In the Same Boat…
I was in church when I heard the news. A high-school friend had been paddling late one night through the frigid waters of a whistler lake. His canoe flipped. He was reported to us as missing. When I heard the news I forgot to pray. Instead I held my breath. But not for too long. A search party found his body the next day. I exhaled with a curse hurled at the heavens.
A rush of memories can flood your mind in the midst of loss, countless tales of laughter, stupidity, kindness and conversation. It can be overwhelming, raw and all consuming for a time. An orifice has been pried open in the placid surface of your life and into the crack rushes a flood of emotion you don’t feel like feeling.
And here I am, in church, newly awakened to faith, months old in the Lord, freshly initiated into the eternal mysteries, the translucent nature of heaven and the opaque nature of hell, mourning the loss of a friend. My faith didn’t take away the ache; either because my faith was too new or my loss was too present or, perhaps for some other reason all together. The lump in my throat didn’t lessen. The pain in my chest didn’t disappear. I grieved as grievers do.
Death was still an enemy.
The difference for me, I guess, is that now death was an enemy living in a world where God raised His Son from the dead. And this, of course, is the type of difference that makes all the difference in the long run.
In the short run, to be sure, this is still a world where the only thing that will stop us from watching everyone we love die of disease, accident or crime, is our own death from disease, accident or crime. But the world was this way before I was given belief. How could this harsh reality threaten my new faith when it was a given before I had any genuine faith to speak of? Suffering was a part of my pre-conversion data.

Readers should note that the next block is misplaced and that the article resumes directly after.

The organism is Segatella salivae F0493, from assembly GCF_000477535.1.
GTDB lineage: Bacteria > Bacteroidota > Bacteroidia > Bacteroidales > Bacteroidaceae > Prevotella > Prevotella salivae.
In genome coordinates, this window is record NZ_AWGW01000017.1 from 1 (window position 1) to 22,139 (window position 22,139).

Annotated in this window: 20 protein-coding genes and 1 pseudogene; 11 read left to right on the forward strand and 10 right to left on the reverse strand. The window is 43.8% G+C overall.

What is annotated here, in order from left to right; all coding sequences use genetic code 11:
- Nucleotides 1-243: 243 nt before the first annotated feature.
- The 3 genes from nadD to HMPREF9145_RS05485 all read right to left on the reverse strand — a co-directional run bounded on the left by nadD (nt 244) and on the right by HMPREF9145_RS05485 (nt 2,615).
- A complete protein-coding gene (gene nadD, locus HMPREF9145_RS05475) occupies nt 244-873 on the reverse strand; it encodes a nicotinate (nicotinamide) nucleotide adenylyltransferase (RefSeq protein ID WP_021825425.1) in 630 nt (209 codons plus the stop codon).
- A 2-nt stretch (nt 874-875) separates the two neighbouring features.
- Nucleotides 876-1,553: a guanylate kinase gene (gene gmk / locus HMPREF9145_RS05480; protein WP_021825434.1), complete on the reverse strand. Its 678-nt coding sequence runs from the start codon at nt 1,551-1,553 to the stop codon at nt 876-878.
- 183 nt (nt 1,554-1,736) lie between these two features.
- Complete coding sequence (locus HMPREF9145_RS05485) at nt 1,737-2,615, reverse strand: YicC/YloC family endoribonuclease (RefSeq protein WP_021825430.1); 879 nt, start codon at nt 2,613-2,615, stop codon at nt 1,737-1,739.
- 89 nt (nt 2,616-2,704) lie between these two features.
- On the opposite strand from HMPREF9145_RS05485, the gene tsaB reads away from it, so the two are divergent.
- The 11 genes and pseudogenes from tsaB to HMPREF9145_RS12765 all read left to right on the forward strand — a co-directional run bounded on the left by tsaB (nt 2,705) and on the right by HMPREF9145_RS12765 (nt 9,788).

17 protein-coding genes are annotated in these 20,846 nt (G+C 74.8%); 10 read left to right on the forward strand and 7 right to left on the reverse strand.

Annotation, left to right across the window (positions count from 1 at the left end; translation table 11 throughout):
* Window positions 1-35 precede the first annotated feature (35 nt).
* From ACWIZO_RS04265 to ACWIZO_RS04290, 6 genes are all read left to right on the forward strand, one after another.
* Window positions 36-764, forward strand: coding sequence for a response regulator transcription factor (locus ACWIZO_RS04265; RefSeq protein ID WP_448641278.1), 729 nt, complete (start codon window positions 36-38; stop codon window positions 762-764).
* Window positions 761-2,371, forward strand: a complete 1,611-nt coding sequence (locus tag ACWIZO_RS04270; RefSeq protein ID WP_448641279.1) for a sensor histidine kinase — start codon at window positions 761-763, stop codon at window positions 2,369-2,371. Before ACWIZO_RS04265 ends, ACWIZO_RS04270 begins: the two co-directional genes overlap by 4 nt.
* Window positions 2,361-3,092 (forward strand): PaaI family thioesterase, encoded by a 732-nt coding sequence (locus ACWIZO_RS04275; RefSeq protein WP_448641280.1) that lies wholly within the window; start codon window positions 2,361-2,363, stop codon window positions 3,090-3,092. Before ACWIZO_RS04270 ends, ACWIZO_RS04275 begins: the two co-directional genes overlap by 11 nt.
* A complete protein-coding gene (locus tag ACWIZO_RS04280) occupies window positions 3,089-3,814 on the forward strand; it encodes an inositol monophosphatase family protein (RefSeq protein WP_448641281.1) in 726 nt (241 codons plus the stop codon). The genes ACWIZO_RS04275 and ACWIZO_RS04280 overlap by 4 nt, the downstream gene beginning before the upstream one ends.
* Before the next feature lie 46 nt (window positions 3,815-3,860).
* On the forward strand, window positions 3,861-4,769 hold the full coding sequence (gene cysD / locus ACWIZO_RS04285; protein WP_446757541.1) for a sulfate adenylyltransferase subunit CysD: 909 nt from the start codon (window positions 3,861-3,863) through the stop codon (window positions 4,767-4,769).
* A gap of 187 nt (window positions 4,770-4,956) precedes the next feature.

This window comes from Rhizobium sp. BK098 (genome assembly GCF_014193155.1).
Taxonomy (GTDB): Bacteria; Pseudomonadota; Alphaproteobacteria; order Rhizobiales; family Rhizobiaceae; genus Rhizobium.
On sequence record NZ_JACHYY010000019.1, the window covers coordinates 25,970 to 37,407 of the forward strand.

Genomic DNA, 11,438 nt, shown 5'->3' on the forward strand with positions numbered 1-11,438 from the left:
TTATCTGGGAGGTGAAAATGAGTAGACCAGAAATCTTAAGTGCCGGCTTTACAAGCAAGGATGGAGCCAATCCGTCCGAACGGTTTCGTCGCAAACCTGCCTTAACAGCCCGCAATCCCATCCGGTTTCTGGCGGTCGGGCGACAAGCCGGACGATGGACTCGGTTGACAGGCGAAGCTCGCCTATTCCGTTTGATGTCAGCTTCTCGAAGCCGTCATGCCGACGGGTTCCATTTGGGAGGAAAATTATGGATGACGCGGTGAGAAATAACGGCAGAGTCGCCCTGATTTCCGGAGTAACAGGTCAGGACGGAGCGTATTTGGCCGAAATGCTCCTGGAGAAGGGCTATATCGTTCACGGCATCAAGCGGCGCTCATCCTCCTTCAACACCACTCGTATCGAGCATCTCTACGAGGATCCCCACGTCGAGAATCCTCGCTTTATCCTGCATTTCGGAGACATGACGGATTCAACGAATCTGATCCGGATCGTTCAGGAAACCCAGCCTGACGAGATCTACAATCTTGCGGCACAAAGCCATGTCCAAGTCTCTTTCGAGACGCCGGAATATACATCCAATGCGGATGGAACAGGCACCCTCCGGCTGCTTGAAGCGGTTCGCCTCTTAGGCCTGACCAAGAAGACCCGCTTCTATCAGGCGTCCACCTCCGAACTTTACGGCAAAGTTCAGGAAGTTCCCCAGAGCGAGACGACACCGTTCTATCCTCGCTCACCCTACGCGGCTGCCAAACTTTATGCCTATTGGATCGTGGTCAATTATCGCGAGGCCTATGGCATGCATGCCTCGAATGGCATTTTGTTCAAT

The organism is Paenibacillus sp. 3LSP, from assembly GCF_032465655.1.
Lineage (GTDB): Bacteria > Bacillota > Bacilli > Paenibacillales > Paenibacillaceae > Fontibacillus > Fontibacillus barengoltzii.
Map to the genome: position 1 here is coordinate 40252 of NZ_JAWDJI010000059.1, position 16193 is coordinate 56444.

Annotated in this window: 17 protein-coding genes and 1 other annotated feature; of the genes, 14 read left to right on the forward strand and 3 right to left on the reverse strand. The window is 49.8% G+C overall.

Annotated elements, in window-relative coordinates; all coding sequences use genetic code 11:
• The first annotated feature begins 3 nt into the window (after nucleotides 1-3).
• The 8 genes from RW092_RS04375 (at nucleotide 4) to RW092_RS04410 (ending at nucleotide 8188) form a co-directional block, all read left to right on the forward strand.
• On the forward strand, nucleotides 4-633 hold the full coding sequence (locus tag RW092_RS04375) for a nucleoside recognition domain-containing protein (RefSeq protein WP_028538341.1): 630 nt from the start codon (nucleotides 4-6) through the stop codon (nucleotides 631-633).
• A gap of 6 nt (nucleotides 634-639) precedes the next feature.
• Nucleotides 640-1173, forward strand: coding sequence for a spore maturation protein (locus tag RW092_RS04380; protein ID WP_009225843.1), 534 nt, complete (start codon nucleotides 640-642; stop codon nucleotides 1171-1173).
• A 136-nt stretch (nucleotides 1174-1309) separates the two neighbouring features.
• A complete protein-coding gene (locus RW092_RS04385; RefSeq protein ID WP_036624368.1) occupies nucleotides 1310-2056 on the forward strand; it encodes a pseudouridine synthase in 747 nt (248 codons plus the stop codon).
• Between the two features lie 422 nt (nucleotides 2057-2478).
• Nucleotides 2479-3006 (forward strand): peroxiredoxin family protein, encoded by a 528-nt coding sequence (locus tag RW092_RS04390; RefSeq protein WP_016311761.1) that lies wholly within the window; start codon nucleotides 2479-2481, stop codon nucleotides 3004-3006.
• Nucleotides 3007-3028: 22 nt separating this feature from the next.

I had been to funerals before and I had spent some morbid moments reflecting on the inevitability of my own. Only a fateful step away, I had been told. I knew, at least from a distance, the tragic/comic nature of human life on this pale, blue dot floating through the darkness. I knew the mortality rate was 100 percent. Or, I should say, I knew all this in my head, there is room to doubt whether or not I knew all this in my heart. Sometimes our heart has to be hit hard before it truly awakens to the rough edges of reality and learns to really feel the weight of tragedy.
Yet, as hinted at above, there was a difference that faith made in my mourning, a change, not in the world, but a change in me. The shift was, and still is, that I’ve had my ear tuned to the whispered rumours of another world, a world whose waves of love, hope and redemption have started to crash unceasingly on the shores of this tired, old, ill-behaved planet that floats around a star while pockmarked with ancient scars.
We suck air in a world where God raised his Son from the dead and, in that, there is hope for wholeness.
Hope that those beautiful stories, so filled with struggle, hardship, death and sacrifice, yet ending with a happiness made brighter, not by the absence of scars, but by their unfortunate acquisition, are not just the stuff of fairy tales and bedside stories that haunt our memories before our hearts filled up with hurt.
Rather, fairy tales are the echoes of this; this real story, filled with quirky, hard done by characters, sinners longing to be saints and saints confessing they’re sinners. This story that stoops to sweep up and include people like you and me, straining at the oars of life, leaning into the wind, heading for God’s celestial shore, hopefully with the needed help of his hand. Eyes blinkered and weighed down with hot tears that can obscure, but never quite sweep away the sight of a blood stained cross and an empty tomb that whisper, steady and persistently, ‘I love you still, all is not lost, if God is for you who, my friend, can be against you? Your heart beats in a world where God raised His son from the dead. The world hasn’t stopped spinning and God hasn’t stopped saving. In that there truly is a hope that is stronger than death.